After the death of his mother, middle-aged insurance employee inherits her small cottage surrounded by a garden. Selling the cottage which is situated on unexploited ground near the center ... See full summary »
Beatrice is a very reserved and quiet young woman. Her friend Marylene is left by her lover and brings her to Cabourg (Normandy) for a few days' vacation. There, Beatrice, an apprentice ... See full summary »
In a mountainside village, where the sun never shines in winter, the old prophet Anzevui announces that, in this year 1937, war will break out and the sun will never shine again. The ... See full summary »
Two men break out of prison; a rival gang ambushes them. One is mortally wounded and tells the other, Mickey, to take him to the estate of a retired robber, Noel, who lives in comfort with ... See full summary »
The film represents life in a godforsaken Russian village. The only way to reach the mainland is to cross the lake by boat and a postman became the only connection with the outside world. A... See full summary »
Maurice Pialat's portrait of contemporary France mocks prosperity as a substitute for social and sexual revolution. Nelly abandons her bourgeois friends and a steady relationship for the ... See full summary »
Under the influence of drugs, a teenager, Eddy, kills a policeman. His father, Jacques, pleads extenuating circumstances and nearly succeeds in gaining the confidence of the policeman's widow. But the press reveals that Jacques is an ex-gangster who has spent time in prison.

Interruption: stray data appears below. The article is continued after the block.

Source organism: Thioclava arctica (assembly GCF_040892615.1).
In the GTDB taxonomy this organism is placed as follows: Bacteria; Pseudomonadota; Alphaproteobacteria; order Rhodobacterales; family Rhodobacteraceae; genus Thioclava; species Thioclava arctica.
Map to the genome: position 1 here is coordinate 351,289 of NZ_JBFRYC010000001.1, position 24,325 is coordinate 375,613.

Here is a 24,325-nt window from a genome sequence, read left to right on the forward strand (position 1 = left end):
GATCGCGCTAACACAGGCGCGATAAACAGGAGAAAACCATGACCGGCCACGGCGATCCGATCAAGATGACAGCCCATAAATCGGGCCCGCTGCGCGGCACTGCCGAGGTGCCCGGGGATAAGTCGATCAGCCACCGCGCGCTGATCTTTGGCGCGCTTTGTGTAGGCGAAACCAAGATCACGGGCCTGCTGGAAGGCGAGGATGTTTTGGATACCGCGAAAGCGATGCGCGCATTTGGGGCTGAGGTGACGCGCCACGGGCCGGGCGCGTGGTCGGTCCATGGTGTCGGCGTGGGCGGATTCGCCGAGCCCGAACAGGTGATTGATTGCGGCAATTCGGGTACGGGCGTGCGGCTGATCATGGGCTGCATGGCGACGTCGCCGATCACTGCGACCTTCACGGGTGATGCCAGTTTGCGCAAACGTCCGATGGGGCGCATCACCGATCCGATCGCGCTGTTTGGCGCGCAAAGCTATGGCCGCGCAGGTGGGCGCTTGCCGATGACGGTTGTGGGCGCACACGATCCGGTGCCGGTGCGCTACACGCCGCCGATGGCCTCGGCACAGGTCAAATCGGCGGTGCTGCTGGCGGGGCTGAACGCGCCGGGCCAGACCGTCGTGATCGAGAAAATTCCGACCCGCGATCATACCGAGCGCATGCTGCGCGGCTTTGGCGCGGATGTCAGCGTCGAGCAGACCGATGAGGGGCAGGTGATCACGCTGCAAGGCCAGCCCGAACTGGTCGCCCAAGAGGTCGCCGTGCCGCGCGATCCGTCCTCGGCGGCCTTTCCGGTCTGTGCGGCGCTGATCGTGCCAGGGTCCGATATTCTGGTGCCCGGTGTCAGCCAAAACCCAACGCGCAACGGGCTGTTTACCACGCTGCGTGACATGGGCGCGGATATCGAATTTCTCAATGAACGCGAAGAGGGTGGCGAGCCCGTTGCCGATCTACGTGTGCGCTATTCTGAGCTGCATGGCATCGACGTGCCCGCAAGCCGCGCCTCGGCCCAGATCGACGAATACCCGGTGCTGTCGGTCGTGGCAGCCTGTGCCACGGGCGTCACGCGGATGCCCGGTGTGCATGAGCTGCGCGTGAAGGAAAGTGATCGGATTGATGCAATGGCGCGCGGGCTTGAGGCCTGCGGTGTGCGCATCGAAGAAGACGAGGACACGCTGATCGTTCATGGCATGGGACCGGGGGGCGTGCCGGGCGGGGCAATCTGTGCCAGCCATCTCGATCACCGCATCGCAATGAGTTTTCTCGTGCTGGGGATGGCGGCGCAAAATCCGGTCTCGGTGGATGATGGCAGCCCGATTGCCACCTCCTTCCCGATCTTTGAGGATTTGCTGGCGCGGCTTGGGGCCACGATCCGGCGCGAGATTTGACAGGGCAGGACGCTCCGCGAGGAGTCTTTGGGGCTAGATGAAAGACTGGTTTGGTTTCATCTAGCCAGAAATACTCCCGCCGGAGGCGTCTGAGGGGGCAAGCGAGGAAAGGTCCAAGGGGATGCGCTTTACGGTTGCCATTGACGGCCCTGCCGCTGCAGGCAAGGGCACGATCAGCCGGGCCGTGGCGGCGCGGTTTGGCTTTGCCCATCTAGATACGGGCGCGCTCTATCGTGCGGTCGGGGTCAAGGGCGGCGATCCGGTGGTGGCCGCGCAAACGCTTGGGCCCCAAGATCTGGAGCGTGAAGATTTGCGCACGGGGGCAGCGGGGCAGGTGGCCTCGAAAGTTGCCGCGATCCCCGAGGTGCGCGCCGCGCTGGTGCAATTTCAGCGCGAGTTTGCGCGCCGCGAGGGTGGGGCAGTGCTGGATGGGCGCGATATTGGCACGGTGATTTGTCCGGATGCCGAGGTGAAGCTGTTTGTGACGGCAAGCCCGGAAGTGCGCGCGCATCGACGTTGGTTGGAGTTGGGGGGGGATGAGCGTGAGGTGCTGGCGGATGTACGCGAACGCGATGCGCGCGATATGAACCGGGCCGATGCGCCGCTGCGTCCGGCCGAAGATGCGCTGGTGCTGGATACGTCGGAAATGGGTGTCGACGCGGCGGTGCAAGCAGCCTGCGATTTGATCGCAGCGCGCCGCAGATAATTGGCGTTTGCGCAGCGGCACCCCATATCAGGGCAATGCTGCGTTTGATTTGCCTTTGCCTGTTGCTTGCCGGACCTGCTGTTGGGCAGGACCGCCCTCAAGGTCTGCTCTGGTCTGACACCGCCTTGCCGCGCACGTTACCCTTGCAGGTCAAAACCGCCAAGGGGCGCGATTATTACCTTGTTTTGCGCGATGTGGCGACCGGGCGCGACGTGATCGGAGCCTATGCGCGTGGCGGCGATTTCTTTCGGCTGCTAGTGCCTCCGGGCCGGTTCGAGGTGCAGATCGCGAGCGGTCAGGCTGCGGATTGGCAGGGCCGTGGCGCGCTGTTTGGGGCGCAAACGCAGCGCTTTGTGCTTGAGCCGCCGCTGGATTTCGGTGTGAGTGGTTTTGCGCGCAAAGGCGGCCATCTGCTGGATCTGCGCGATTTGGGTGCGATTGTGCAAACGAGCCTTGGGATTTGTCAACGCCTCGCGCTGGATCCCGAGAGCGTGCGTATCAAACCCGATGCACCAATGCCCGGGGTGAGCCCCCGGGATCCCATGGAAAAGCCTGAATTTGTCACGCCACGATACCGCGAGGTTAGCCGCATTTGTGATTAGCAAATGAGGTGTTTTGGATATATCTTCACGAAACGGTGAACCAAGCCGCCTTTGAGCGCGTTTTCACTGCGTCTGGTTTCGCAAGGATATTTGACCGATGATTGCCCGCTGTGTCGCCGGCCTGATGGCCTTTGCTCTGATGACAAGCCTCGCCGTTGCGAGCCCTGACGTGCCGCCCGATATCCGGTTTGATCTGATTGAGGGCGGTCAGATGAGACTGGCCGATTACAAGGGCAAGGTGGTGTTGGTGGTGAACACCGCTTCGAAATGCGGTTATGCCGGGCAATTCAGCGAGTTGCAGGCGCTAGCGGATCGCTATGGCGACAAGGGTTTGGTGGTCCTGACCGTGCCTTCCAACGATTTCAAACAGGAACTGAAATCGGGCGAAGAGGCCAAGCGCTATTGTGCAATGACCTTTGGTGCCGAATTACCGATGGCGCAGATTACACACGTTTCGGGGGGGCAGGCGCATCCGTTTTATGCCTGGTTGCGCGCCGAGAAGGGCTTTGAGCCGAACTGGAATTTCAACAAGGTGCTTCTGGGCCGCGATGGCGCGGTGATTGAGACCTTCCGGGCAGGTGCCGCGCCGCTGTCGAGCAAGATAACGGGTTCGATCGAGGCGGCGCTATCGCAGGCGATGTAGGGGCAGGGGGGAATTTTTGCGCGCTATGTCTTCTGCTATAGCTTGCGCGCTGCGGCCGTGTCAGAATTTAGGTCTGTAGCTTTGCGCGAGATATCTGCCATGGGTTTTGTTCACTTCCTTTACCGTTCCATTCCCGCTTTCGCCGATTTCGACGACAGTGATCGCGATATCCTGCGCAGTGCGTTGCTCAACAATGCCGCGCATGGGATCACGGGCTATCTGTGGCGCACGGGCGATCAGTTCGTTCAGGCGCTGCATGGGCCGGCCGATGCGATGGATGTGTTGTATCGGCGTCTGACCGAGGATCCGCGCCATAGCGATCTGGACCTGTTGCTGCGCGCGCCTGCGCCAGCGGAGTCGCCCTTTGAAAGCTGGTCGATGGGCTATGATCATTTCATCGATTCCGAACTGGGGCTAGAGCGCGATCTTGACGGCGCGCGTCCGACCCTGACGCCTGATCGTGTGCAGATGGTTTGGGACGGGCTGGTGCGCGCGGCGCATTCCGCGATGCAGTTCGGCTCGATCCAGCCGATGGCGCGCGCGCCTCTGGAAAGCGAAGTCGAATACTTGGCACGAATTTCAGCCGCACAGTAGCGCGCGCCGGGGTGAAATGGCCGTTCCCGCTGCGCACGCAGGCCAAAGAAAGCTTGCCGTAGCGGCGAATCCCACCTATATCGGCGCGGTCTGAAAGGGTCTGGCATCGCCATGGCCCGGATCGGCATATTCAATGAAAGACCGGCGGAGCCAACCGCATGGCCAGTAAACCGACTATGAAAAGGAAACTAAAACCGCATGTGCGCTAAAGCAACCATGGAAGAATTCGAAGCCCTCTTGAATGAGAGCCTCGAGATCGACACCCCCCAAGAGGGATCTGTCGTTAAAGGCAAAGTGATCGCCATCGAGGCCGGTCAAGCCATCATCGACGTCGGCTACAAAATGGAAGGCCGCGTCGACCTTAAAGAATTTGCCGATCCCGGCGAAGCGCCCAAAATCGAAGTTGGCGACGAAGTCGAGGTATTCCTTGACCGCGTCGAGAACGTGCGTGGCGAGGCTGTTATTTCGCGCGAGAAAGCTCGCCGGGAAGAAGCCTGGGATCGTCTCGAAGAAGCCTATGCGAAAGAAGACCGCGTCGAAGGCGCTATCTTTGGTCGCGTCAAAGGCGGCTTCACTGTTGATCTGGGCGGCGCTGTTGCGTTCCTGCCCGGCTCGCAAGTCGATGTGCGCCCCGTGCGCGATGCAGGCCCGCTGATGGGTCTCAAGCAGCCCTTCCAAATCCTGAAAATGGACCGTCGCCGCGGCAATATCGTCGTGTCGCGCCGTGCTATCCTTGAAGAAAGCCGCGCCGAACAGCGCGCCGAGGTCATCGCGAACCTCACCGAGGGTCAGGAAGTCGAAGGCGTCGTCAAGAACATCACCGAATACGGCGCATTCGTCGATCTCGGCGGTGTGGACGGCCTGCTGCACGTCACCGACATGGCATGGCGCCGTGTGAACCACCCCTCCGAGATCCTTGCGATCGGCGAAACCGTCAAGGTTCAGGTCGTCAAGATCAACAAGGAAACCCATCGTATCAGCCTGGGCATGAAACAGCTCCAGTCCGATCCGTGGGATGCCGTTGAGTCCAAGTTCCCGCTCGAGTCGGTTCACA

Even the finest directors have their off-days. On the evidence of "La Dentelliere" alone, the Swiss Claude Goretta is a remarkable artist. Although he never quite achieved another work as sustained in its level of inspiration, there are some marvellous things in his Rousseau biopic "Chemins d'exile" and an admirably established sense of time and place in "The Death of Mario Ricci". But what to make of "La Provinciale" which ventures into "Dentelliere" territory by again exploring the theme of the "innocent" trying to come to terms with a disappointing world? Not that Nathalie Baye's "Girl from Lorraine" is as shy and defenceless as Isabelle Huppert's Pomme. At least she fights back when sexually harassed by a prospective employer even though it costs her a job and a few tears. "La Provenciale" has a wonderfully promising opening. During a time of economic recession, Christine decides to leave family and friends in the industrial heartland of eastern France to seek work in Paris. She leaves behind emotional security symbolised by the choir to which she belongs for a social milieu where nothing is guaranteed. Everything in this prologue is sharply observed so that we feel we know this girl and her background intimately. However from the point when she reaches Paris the film starts to lose its way through lack of narrative development. It becomes a series of episodic encounters, each one reinforcing Christine's disillusionment. a dirty-minded would-be employer, a businessman who puts a promotional prospect before romantic attachment, an alcoholic who is weary of living and a group of men at a country houseparty who use the women guests as pawns for their gambling. Always in a Goretta film the men behave badly to women who are often innocent to the point of naivety. If there is an additional message here it would appear to be that home is best. The problem is that it takes an awfully long time and a journey leading nowhere to say this. How much more rewarding was another provincial girl's journey to the big city in search of work, that of Carrie, William Wyler's eponymous heroine in his 1952 masterpiece. Now there was a journey that really led somewhere!
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